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Anglo-Saxon London

About Anglo-Saxon London



The history of London during the Sub-Roman “Dark Age” or the period from around 450AD to 600AD is not very clear in the absence of any reliable evidence. Early Anglo-Saxon settlement is believed to have avoided the area immediately around Londinium. There is however evidence of occupation although on a small scale on both sides of the river Thames. Although there is no contemporary literary evidence, but archaeologists believe that the area must for some time have been an active frontier between Saxons and Britons.

Anglo-Saxon London Timeline



London had fallen into a decline after the Romans left in the 5th century. But its location on the Thames was too good for this decline to continue, and the 7th century saw trade booming once more. This brought prosperity to the city and helped the city rise again.

By the 9th century, London became a very prosperous trading centre. Its wealth and prosperity attracted the attention of Danish Vikings. The Danes periodically sailed up the Thames and attacked London. In 851 some 350 longboats full of Danes attacked and burned London to the ground. The tale of London in the next century is very dynamic, with first English, then Danish, then Norman kings controlling the city. Alfred the Great ousted the Danes from the city by in 886 and made London a part of his kingdom of Wessex. However, after his death the city fell once again into the hands of the Danes.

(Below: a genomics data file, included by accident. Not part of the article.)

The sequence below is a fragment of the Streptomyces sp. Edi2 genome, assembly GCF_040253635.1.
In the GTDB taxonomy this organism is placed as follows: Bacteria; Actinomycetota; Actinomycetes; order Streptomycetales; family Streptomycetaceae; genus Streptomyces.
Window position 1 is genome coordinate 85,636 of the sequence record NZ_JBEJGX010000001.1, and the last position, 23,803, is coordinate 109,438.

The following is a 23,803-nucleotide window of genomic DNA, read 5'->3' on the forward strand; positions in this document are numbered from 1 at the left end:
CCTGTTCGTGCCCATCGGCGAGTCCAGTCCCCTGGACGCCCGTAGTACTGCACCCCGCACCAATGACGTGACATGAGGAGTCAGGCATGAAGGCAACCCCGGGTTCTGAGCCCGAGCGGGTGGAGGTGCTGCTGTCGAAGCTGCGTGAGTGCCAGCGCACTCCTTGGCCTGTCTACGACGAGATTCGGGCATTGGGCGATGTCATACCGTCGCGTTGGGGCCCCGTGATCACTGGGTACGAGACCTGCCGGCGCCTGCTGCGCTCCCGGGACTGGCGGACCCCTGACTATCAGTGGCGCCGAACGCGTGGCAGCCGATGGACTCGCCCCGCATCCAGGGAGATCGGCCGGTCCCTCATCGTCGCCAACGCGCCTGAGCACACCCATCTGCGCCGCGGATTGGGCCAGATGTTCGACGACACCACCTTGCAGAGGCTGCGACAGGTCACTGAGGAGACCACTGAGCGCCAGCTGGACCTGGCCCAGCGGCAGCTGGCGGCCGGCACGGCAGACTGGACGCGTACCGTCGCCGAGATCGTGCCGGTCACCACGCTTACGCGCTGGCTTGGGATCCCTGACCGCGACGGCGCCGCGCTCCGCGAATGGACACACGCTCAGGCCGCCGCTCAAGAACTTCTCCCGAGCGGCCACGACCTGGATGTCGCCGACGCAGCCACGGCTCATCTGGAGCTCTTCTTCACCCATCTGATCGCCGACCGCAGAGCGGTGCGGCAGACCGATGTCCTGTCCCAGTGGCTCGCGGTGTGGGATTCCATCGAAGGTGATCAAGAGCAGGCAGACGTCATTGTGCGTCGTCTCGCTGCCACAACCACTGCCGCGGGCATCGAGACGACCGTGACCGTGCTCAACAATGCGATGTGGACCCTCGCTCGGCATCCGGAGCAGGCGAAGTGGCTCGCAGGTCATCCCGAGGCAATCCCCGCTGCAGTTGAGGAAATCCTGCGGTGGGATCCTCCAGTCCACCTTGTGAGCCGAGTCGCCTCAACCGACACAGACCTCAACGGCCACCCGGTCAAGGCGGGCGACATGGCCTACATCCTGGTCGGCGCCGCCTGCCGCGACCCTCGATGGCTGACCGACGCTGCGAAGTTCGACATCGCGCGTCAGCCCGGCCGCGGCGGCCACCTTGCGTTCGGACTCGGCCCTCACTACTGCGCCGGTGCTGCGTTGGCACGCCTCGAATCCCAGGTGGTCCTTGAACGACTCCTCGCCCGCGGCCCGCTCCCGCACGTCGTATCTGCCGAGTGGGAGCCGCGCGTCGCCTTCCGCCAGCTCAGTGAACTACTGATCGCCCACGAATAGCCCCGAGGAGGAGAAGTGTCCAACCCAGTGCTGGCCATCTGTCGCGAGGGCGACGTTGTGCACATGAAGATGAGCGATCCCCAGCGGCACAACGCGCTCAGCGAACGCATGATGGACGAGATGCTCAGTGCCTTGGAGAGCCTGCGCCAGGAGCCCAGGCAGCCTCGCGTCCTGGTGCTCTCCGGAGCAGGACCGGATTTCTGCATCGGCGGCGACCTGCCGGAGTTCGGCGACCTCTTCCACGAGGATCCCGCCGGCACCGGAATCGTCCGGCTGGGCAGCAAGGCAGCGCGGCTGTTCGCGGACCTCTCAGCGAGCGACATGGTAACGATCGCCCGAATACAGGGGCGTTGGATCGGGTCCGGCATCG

During this time, London slowly started consolidating its position as the most prosperous and largest city in the island of Britain and also the most important. However, in spite of its importance as a commercial center and its prosperity, London did not become the capital of the kingdom. The official seat of the government was at Winchester, although the royal residence was generally at London.



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